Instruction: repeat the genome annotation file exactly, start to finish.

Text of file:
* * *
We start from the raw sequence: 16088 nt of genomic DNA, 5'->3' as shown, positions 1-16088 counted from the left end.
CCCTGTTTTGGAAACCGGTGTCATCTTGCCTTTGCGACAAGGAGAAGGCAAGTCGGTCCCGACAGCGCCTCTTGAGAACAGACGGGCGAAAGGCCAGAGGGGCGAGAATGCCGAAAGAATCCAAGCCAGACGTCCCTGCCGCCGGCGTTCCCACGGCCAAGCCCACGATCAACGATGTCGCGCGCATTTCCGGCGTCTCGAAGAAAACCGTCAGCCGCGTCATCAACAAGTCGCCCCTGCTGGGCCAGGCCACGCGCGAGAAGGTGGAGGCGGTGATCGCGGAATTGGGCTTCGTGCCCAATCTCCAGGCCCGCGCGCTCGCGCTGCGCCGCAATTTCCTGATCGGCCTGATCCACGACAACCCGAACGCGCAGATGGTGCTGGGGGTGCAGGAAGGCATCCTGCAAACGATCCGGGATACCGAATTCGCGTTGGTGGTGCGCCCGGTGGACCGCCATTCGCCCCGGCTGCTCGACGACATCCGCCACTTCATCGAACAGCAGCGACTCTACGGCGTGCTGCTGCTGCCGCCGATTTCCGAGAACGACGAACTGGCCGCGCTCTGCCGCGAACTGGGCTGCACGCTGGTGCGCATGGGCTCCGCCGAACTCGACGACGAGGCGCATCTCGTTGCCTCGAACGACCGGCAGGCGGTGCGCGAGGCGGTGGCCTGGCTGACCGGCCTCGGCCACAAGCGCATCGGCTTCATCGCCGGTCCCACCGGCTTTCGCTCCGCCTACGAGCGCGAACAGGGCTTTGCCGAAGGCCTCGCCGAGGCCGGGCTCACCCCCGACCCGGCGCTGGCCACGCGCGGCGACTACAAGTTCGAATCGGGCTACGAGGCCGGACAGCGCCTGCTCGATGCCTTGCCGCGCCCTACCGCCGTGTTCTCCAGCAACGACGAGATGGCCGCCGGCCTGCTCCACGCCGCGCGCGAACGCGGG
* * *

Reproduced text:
We start from the raw sequence: 16088 nt of genomic DNA, 5'->3' as shown, positions 1-16088 counted from the left end.
CCCTGTTTTGGAAACCGGTGTCATCTTGCCTTTGCGACAAGGAGAAGGCAAGTCGGTCCCGACAGCGCCTCTTGAGAACAGACGGGCGAAAGGCCAGAGGGGCGAGAATGCCGAAAGAATCCAAGCCAGACGTCCCTGCCGCCGGCGTTCCCACGGCCAAGCCCACGATCAACGATGTCGCGCGCATTTCCGGCGTCTCGAAGAAAACCGTCAGCCGCGTCATCAACAAGTCGCCCCTGCTGGGCCAGGCCACGCGCGAGAAGGTGGAGGCGGTGATCGCGGAATTGGGCTTCGTGCCCAATCTCCAGGCCCGCGCGCTCGCGCTGCGCCGCAATTTCCTGATCGGCCTGATCCACGACAACCCGAACGCGCAGATGGTGCTGGGGGTGCAGGAAGGCATCCTGCAAACGATCCGGGATACCGAATTCGCGTTGGTGGTGCGCCCGGTGGACCGCCATTCGCCCCGGCTGCTCGACGACATCCGCCACTTCATCGAACAGCAGCGACTCTACGGCGTGCTGCTGCTGCCGCCGATTTCCGAGAACGACGAACTGGCCGCGCTCTGCCGCGAACTGGGCTGCACGCTGGTGCGCATGGGCTCCGCCGAACTCGACGACGAGGCGCATCTCGTTGCCTCGAACGACCGGCAGGCGGTGCGCGAGGCGGTGGCCTGGCTGACCGGCCTCGGCCACAAGCGCATCGGCTTCATCGCCGGTCCCACCGGCTTTCGCTCCGCCTACGAGCGCGAACAGGGCTTTGCCGAAGGCCTCGCCGAGGCCGGGCTCACCCCCGACCCGGCGCTGGCCACGCGCGGCGACTACAAGTTCGAATCGGGCTACGAGGCCGGACAGCGCCTGCTCGATGCCTTGCCGCGCCCTACCGCCGTGTTCTCCAGCAACGACGAGATGGCCGCCGGCCTGCTCCACGCCGCGCGCGAACGCGGG